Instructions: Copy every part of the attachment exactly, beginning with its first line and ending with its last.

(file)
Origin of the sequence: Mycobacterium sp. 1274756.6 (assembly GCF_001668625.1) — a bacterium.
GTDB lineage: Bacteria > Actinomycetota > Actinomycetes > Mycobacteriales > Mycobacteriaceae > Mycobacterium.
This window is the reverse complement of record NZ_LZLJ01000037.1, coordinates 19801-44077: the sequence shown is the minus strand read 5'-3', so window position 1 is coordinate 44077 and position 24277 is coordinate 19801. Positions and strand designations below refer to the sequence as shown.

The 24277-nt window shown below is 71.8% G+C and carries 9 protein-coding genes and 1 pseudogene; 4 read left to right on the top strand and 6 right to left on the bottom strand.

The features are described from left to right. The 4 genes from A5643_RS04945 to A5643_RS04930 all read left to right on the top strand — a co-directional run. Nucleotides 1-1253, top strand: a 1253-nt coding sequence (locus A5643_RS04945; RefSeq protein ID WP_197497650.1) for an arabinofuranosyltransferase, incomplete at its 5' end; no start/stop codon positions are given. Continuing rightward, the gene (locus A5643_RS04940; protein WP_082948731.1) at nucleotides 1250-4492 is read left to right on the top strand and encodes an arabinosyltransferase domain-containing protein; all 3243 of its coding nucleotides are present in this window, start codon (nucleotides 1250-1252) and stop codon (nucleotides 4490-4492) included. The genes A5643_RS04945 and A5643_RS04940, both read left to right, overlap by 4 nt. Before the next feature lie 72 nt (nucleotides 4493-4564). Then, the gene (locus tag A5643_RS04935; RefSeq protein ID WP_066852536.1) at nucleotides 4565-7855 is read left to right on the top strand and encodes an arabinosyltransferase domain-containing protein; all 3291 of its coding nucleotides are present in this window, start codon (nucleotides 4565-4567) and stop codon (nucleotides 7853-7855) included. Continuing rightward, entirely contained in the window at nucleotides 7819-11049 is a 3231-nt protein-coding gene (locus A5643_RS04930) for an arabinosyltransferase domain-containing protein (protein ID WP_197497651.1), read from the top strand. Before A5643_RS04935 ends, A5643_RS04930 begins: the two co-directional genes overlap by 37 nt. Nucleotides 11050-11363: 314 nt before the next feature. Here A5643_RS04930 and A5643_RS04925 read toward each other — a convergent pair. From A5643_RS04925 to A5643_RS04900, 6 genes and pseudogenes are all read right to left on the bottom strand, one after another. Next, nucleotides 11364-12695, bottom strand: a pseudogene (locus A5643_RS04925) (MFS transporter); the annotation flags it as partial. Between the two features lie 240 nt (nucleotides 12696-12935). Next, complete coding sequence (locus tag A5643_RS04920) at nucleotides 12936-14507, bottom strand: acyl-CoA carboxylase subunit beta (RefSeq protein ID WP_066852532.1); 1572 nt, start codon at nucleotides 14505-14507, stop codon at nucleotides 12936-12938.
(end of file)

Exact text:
Origin of the sequence: Mycobacterium sp. 1274756.6 (assembly GCF_001668625.1) — a bacterium.
GTDB lineage: Bacteria > Actinomycetota > Actinomycetes > Mycobacteriales > Mycobacteriaceae > Mycobacterium.
This window is the reverse complement of record NZ_LZLJ01000037.1, coordinates 19801-44077: the sequence shown is the minus strand read 5'-3', so window position 1 is coordinate 44077 and position 24277 is coordinate 19801. Positions and strand designations below refer to the sequence as shown.

The 24277-nt window shown below is 71.8% G+C and carries 9 protein-coding genes and 1 pseudogene; 4 read left to right on the top strand and 6 right to left on the bottom strand.

The features are described from left to right. The 4 genes from A5643_RS04945 to A5643_RS04930 all read left to right on the top strand — a co-directional run. Nucleotides 1-1253, top strand: a 1253-nt coding sequence (locus A5643_RS04945; RefSeq protein ID WP_197497650.1) for an arabinofuranosyltransferase, incomplete at its 5' end; no start/stop codon positions are given. Continuing rightward, the gene (locus A5643_RS04940; protein WP_082948731.1) at nucleotides 1250-4492 is read left to right on the top strand and encodes an arabinosyltransferase domain-containing protein; all 3243 of its coding nucleotides are present in this window, start codon (nucleotides 1250-1252) and stop codon (nucleotides 4490-4492) included. The genes A5643_RS04945 and A5643_RS04940, both read left to right, overlap by 4 nt. Before the next feature lie 72 nt (nucleotides 4493-4564). Then, the gene (locus tag A5643_RS04935; RefSeq protein ID WP_066852536.1) at nucleotides 4565-7855 is read left to right on the top strand and encodes an arabinosyltransferase domain-containing protein; all 3291 of its coding nucleotides are present in this window, start codon (nucleotides 4565-4567) and stop codon (nucleotides 7853-7855) included. Continuing rightward, entirely contained in the window at nucleotides 7819-11049 is a 3231-nt protein-coding gene (locus A5643_RS04930) for an arabinosyltransferase domain-containing protein (protein ID WP_197497651.1), read from the top strand. Before A5643_RS04935 ends, A5643_RS04930 begins: the two co-directional genes overlap by 37 nt. Nucleotides 11050-11363: 314 nt before the next feature. Here A5643_RS04930 and A5643_RS04925 read toward each other — a convergent pair. From A5643_RS04925 to A5643_RS04900, 6 genes and pseudogenes are all read right to left on the bottom strand, one after another. Next, nucleotides 11364-12695, bottom strand: a pseudogene (locus A5643_RS04925) (MFS transporter); the annotation flags it as partial. Between the two features lie 240 nt (nucleotides 12696-12935). Next, complete coding sequence (locus tag A5643_RS04920) at nucleotides 12936-14507, bottom strand: acyl-CoA carboxylase subunit beta (RefSeq protein ID WP_066852532.1); 1572 nt, start codon at nucleotides 14505-14507, stop codon at nucleotides 12936-12938.